On the side of the former Far Western Tavern in Guadalupe along Highway 1, a bright, eye-catching mural conveys the spirit of the northernmost city in Santa Barbara County — "Small Town, Big Heart."
Gilbert Robles, the owner of 9th Street Barbershop in Guadalupe, said the mural perfectly captures the message of the Guadalupe Business Association, a new endeavor gaining traction under the leadership of Robles and other community members.
Robles is president of the up-and-coming association, which he said aims to increase marketing for Guadalupe and provide the support and representation that local businesses have been lacking in the city.
"I can't remember how long it's been since we had a chamber of commerce. There’s no liaison between the businesses and the city, and business owners never really had any representation," Robles said. "I think it’s gonna work really well."
Following years of economic stagnation and debt in Guadalupe, Mayor Ariston Julian said he is hoping the association can spur economic growth by participating in ongoing developments such as the Pasadera Homes project, which includes 800 affordable homes along Highway 1, as well as a community center and school.
"Pasadera has helped the city with property tax, which helped expand city services to a minor degree ... [Taking] advantage of that was one of the reasons the Guadalupe Business Association was started, to build up economics for the whole town," Julian said.
After the Guadalupe City Council identified the need for a business league at a 2019 goals-setting workshop, city leaders met with the neighboring Santa Maria Valley Chamber of Commerce for guidance and began reaching out to businesses, Robles said.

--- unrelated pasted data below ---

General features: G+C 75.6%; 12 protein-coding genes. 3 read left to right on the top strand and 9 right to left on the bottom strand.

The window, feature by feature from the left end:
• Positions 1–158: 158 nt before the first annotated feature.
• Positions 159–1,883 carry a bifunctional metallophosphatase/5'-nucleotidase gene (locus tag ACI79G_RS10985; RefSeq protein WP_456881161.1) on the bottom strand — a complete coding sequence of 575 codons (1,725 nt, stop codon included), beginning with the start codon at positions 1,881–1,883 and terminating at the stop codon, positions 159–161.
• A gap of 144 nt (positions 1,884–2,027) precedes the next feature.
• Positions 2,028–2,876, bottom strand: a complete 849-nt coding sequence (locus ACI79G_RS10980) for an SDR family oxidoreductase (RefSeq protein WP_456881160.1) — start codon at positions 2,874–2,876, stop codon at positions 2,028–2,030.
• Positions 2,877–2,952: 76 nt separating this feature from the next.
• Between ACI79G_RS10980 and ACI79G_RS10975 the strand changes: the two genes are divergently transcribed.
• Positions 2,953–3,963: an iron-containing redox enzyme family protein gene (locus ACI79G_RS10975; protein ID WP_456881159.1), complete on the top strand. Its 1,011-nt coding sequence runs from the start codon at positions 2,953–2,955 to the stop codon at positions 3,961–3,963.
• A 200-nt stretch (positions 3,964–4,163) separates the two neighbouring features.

Even amid the challenges of the COVID-19 pandemic, the association continued slowly building connections, leading to its digitally held inaugural board meeting in September, recalled Eric Larson, association secretary and board member for the Rural Community Development Corporation of California.
"[The association] is still in the formative stage, meaning members still have a lot of influence over where the organization is going and what it will provide for members. It's still small, so good ideas and creative solutions really have a chance to take off," Larson said.
The association has gathered around 20 members, Julian said, including city leaders like himself, property and business owners like Robles and members of the Guadalupe-Nipomo Dunes Center and Rancho de Guadalupe Historical Society.
Association Treasurer Garret Matsuura, also the owner of digital design business Arclight Media, said he decided to get involved with the association after moving to Guadalupe three years ago in order to lay down roots in the community.
Over time, he has grown to love and cherish the small community, and believes others will, too, once the area is marketed through events, online resources and involvement in ongoing projects.
"Getting marketing out to the wider region is going to be a huge benefit," Matsuura said. "There’s talk about making Guadalupe more of a destination than somewhere you just drive through."
In their outreach to businesses and cities throughout the region, board members have found interest not only in Guadalupe but among businesses in Nipomo, Santa Maria and other parts of Santa Barbara and San Luis Obispo counties, Robles said.
The association now has been approved as an official business league by the California secretary of state, allowing members to raise funds and focus even more on community business needs, Julian said.
Looking ahead, the board is planning to hold COVID-safe events to engage and celebrate the community, especially in the downtown core of the city, Matsuura said.
"It’s continually growing. We’re trying to get some stuff done every week," he said. "We've had a lot of discussion about doing events in the future, as long as we can adhere to county guidelines."
To learn more about the Guadalupe Business Association and its membership, visit the website at visitguadalupe.org.
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